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What’s the opposite of a hot take? A cold take? A frosty take? Well, whatever the correct term is, “The way we go about our day-to-day lives is different now” is surely it.

COVID has wholly disrupted our way of living. Things that we usually take for granted have been changed or totally taken off the table. For the sake of ourselves and others, there are some new habits that we need to get comfortable with.

Pay more attention to your personal hygiene

I think one of the biggest changes to my day-to-day life is how much more time I spend washing my hands. I mean, I was doing it already but it turns out the way I was doing it just wasn’t good enough. If you weren’t regularly washing your hands after using the bathroom already, we really need to talk.

By making sure your hands are clean you can help stop the spread of diseases. When you wash your hands, you should spend at least 20 seconds scrubbing them in their entirety. That includes the back of your hands, in-between your fingers and under your nails. Just really get in there.

Using hand sanitiser is also a great way to keep your hands clean, with a lot of venues now providing some when you enter them. I’ve made it a habit to keep a small bottle of hand sanitiser in my pocket at all times now. It’s become an essential part of my everyday routine. The few times I’ve forgotten to take it with me when leaving the house had the same weight as forgetting my wallet or phone.

Be aware of personal space

Paying attention to the personal space of others is an absolutely essential habit you need to get used to. You should be keeping at least 1.5 metres between yourself and others at all times while out in public.

Honestly? This is a habit we can benefit from. We’ve all felt uncomfortable because some jabroni has decided to stand a bit too close to us while out in public. Actually having the space to exist and breathe without feeling like a stranger is stepping on your figurative toes is pretty nice.

I’m more than happy to live in a world where I don’t have to feel someone’s hot breath on the back of my neck while lining up for a coffee.

No more handshakes

This is pretty self-explanatory. Practicing social distancing means that physical greetings like hugs, high-fives, fist bumps or handshakes are pretty much off the table until further notice.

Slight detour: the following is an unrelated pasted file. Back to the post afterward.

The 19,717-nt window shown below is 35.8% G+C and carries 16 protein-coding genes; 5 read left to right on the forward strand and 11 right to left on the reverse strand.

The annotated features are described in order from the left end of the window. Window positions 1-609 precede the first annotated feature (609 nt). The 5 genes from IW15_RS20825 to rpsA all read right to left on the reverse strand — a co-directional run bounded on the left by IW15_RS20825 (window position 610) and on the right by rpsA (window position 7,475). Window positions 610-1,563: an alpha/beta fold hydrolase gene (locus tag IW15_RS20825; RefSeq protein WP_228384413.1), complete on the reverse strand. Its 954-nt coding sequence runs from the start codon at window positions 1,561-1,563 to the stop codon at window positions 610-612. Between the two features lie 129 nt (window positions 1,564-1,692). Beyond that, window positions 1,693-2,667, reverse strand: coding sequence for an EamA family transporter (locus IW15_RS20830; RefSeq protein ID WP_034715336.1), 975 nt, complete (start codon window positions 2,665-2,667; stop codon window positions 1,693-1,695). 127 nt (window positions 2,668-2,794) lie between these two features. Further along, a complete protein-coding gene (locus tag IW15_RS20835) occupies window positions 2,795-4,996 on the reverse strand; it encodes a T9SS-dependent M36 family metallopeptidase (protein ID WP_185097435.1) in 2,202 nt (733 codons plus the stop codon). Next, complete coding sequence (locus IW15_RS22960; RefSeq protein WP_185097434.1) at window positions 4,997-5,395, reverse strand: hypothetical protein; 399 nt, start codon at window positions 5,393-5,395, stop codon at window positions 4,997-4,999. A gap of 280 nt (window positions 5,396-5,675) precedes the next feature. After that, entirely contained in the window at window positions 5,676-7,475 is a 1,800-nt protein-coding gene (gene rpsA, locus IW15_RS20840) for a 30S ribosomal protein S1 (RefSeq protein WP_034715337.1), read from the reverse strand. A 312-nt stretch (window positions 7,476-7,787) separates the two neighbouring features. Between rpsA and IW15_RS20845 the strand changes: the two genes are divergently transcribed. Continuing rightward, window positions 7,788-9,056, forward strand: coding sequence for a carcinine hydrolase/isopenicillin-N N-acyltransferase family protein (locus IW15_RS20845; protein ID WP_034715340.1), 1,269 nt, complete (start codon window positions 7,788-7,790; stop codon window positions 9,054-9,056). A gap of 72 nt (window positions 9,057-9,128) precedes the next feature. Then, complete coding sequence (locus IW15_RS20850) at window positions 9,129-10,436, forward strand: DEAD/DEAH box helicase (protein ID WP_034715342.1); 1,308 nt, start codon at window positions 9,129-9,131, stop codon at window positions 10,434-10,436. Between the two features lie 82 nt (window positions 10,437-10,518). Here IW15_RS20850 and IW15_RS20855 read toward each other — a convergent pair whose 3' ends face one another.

I’ve been doing my best to stop sticking my hand out when greeting someone, and have become incredibly aware of just how much I unintentionally do it. It’s one of those small habits you usually don’t pay much attention to, like touching your face. But now that I’m aware of it, my God, I do it so much.

Sitting in the back of an Uber

According to the Movement Index Report conducted by Uber, the transport habits of Australian’s are almost back to what they were pre-COVID. (Except for Victoria, that is.) That’s pretty surprising considering, y’know, everything.

If you’re back to regularly catching an Uber, or have found yourself in a situation where you need one, there’s a few habits you should get into to make sure your ride goes as smoothly as possible. The easiest option is to sit in the back as a way to practice social distancing.

You should also be wearing a mask and sanitising your hands before and after you get in your ride. Uber recently partnered with Dettol to make that easier if you forget step one and leave your sanitiser at home.

Eating in and no longer sharing food

Look, we all love sitting in a restaurant for a great feed or chilling in a cafe while having a hot cup of coffee, but doing that is a bit of a selfish act now. You need to be paying attention to social distancing, and that just isn’t a feasible option in some places.

Those local businesses do need your support, so organising a take-away meal is a good way to keep yourself fed and help keep them in business. Just get in and get out as quickly as you can. If you do order some dinner through a service like Uber Eats, set up a contactless delivery where the driver just drops your meal off at your door.

If you are sharing a meal with a few friends, you’re probably best to avoid something that everyone has to touch. The days of sharing a huge plate of nachos are over, for now. On the upside, more nachos for you.

Working from home

The importance of self-isolation has seen an increase of people working from home. Getting into the habit of working from home is a bit tricky at first, because your initial reaction to being there is usually one of, “Ah, this is the place where I sleep and play videogames. Time to sit back and do nothing.” You need to reprogram your dang brain just to get any work done!

Setting up a dedicated work space and keeping to a normal work schedule of clocking on and off at certain times will help get you into the habit of staying in The Zone while at home.

Obviously, working from home isn’t an option for every job. But if you are able to do your job from within your own home, you should.

Image: Rick and Morty